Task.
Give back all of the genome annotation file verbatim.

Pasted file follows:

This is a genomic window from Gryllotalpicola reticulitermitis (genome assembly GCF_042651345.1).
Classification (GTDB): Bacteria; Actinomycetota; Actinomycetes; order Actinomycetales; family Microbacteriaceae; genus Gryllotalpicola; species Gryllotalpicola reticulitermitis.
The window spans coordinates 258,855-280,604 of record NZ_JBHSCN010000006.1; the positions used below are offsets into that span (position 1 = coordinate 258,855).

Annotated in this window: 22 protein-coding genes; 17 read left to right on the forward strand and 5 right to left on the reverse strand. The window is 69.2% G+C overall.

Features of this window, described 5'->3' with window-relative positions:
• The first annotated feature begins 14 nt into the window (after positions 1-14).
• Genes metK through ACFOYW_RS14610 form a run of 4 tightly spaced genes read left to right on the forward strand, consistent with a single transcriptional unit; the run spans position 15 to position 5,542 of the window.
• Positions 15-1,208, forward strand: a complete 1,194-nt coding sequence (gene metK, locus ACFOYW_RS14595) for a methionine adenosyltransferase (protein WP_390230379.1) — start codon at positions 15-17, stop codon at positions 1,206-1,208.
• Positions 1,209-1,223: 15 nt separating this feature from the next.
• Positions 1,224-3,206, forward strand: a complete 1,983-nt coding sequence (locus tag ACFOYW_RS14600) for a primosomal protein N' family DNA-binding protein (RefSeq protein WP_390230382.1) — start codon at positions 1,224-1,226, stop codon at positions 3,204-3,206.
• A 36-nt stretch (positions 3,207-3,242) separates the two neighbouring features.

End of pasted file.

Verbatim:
This is a genomic window from Gryllotalpicola reticulitermitis (genome assembly GCF_042651345.1).
Classification (GTDB): Bacteria; Actinomycetota; Actinomycetes; order Actinomycetales; family Microbacteriaceae; genus Gryllotalpicola; species Gryllotalpicola reticulitermitis.
The window spans coordinates 258,855-280,604 of record NZ_JBHSCN010000006.1; the positions used below are offsets into that span (position 1 = coordinate 258,855).

Annotated in this window: 22 protein-coding genes; 17 read left to right on the forward strand and 5 right to left on the reverse strand. The window is 69.2% G+C overall.

Features of this window, described 5'->3' with window-relative positions:
• The first annotated feature begins 14 nt into the window (after positions 1-14).
• Genes metK through ACFOYW_RS14610 form a run of 4 tightly spaced genes read left to right on the forward strand, consistent with a single transcriptional unit; the run spans position 15 to position 5,542 of the window.
• Positions 15-1,208, forward strand: a complete 1,194-nt coding sequence (gene metK, locus ACFOYW_RS14595) for a methionine adenosyltransferase (protein WP_390230379.1) — start codon at positions 15-17, stop codon at positions 1,206-1,208.
• Positions 1,209-1,223: 15 nt separating this feature from the next.
• Positions 1,224-3,206, forward strand: a complete 1,983-nt coding sequence (locus tag ACFOYW_RS14600) for a primosomal protein N' family DNA-binding protein (RefSeq protein WP_390230382.1) — start codon at positions 1,224-1,226, stop codon at positions 3,204-3,206.
• A 36-nt stretch (positions 3,207-3,242) separates the two neighbouring features.